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PROCUREMENT - Bid Protests - Moot allegation - GAO review PROCUREMENT - Special Procurement Methods/Categories - In-house performance - Administrative discretion - GAO review DIGEST: Dismissal of protest as academic following cancellation of invitation and agency's decision to perform in-house is affirmed since contrary to the protester's argument there is no requirement that a decision to perform a function in-house be supported by a cost study under OMB Circular A-76 and agency-wide guidelines for performance of support services supports agency's position that the decision to perform the services in-house was not made to avoid the consideration of the protest. C&C was improperly provided with inside information concerning the procurement by an FAA employee.

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B-237651.4, Jul 20, 1990, 90-2 CPD 54

PROCUREMENT - Bid Protests - Moot allegation - GAO review PROCUREMENT - Special Procurement Methods/Categories - In-house performance - Administrative discretion - GAO review DIGEST: Dismissal of protest as academic following cancellation of invitation and agency's decision to perform in-house is affirmed since contrary to the protester's argument there is no requirement that a decision to perform a function in-house be supported by a cost study under OMB Circular A-76 and agency-wide guidelines for performance of support services supports agency's position that the decision to perform the services in-house was not made to avoid the consideration of the protest.

Attorneys

Marann Inventories, Inc.-- Reconsideration:

Marann Inventories, Inc. requests reconsideration of our April 13, 1990, dismissal of its protest under invitation for bids (IFB) No. DTFA04-89-B- 20004, issued by the Federal Aviation Administration for operation of the Logistics Support Complex at Anchorage, Alaska.

We affirm our dismissal.

On March 12, 1990, Marann protested the proposed award of a contract to C&C Enterprises, the low bidder under the IFB, because, according to Marann, C&C was improperly provided with inside information concerning the procurement by an FAA employee.

By letter dated April 4, the FAA advised our Office that it intended to perform the function itself "in-house" and that no award would be made under the IFB. The FAA also stated that it had referred the matter of the alleged information disclosure by the FAA employee to the agency's Inspector General. Based on the information, we dismissed the protest as academic.

Marann argues that our Office should not have dismissed its protest because the decision to perform the services in-house and the resulting cancellation were not supported by a cost study under the Office of Management and Budget Circular No. A-76. The protester also argues and the cancellation was merely a pretext to avoid our review of the protest allegations. We think the cancellation was justified and our dismissal of the protest proper.

An IFB may be canceled after bid opening when there is a compelling reason to do so. Federal Acquisition Regulation (FAR) Sec. 14.404 1(a). Contracting officials have broad discretion to decide whether or not compelling circumstances for cancellation exist and our Office's review is normally limited to determining whether the exercise of discretion is reasonable. American Technical Communications, B-230827, July 15, 1988, 88-2 CPD Para. 56. As a general rule, we do not review agency decisions to cancel procurements because the work is to be performed in-house, since these decisions are matters of executive branch policy. RAI, Inc., B-231889, July 13, 1988, 88-2 CPD Para. 48. Where, as here, the protester argues that the agency's rationale is a pretext-- that the agency's actual motivation was to avoid awarding it a contract or was in response to the filing of a protest, we will examine the reasonableness of the agency's justification. Griffin Servs., Inc., B-237268.2 et al., June 14, 1990, 90-1 CPD Para. ***.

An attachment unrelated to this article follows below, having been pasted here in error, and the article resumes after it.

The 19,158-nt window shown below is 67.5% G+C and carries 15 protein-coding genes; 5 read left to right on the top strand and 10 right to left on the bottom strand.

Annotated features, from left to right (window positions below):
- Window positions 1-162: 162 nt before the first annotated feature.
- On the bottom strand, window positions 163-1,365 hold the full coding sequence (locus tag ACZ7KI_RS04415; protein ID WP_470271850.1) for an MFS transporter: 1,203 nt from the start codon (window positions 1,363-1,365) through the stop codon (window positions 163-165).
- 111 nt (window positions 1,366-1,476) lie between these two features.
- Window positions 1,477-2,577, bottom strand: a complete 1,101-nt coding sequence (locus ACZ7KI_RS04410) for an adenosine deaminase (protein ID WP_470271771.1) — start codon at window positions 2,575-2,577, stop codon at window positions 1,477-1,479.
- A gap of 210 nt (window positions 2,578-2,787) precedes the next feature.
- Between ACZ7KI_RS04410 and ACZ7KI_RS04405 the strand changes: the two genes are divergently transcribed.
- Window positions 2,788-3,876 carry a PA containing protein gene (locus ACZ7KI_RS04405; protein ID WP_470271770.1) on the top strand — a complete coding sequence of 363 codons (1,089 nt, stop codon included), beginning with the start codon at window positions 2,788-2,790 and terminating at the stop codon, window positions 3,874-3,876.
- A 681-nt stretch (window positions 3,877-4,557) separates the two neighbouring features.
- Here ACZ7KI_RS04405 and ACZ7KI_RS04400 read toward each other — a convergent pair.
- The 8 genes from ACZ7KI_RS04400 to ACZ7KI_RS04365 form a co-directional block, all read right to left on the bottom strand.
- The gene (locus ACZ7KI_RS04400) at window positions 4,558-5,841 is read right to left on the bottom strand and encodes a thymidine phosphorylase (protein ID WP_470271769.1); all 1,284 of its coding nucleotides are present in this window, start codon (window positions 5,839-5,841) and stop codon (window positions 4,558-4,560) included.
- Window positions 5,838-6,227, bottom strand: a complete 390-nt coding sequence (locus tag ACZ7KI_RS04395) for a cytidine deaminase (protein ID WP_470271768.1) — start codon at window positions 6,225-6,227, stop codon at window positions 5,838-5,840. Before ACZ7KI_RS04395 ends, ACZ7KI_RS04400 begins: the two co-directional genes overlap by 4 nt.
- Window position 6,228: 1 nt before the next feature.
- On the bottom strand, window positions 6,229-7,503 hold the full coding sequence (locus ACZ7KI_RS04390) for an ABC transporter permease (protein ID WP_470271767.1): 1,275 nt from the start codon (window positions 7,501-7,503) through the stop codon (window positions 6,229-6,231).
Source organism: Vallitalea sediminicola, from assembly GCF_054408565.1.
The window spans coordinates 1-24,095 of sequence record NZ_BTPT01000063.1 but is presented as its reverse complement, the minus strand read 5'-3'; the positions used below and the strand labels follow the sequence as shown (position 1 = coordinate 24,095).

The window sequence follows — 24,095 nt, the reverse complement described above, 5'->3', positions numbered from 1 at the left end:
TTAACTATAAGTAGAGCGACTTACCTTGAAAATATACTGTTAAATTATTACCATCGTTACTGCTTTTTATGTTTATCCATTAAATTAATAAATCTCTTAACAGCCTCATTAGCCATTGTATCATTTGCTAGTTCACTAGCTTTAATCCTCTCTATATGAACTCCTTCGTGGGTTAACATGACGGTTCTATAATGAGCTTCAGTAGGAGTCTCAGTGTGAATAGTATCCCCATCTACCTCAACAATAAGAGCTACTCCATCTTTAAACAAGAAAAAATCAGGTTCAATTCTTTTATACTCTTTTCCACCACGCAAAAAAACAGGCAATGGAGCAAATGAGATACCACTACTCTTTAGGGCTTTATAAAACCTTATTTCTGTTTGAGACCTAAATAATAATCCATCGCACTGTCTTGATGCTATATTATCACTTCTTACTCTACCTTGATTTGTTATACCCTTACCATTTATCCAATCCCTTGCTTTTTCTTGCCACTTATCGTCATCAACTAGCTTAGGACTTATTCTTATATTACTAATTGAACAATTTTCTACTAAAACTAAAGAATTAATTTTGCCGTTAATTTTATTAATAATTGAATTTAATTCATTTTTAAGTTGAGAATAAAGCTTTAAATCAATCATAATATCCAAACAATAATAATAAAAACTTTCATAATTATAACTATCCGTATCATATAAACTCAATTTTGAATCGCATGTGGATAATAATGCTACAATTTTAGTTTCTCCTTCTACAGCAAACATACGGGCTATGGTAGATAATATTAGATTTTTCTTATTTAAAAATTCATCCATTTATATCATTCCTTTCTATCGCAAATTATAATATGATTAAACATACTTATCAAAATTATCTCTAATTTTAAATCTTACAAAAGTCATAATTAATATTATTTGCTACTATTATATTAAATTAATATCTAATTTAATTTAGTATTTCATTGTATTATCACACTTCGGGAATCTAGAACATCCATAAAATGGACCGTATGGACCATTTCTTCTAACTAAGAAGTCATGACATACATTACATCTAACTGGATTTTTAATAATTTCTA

Marann first argues that the FAA's decision to perform the work in house was improper because no cost study under A-76 was performed. An agency's decision to perform services in-house, however, need not be based upon the results of an A-76 cost comparison. H. David Feltoon, B-232418, Jan. 5, 1989, 89-1 CPD Para. 10. Thus, the lack of a study does not provide a basis upon which to object to the FAA's action.

The cancellation itself, according to the agency, was based on guidelines issued by the FAA Administrator to all FAA contracting offices regarding support services contracts. The guideline established a total freeze on support services contracts until the administrator approved individual plans from each activity justifying the contractual effort. In accordance with these guidelines, the agency has advised our Office that it will perform the requirement in house on a temporary basis and will later issue a cost comparison solicitation to determine whether to retain the requirement in-house or have it performed by contract. These guidelines applied to all FAA offices and there is nothing which indicates that they were directed specifically at the procurement protested by Marann. Therefore, in view of the agency-wide concern, we do not find support for the protester's argument that the cancellation was improperly motivated to avoid award to Marann or to avoid its protest.

The dismissal is affirmed.

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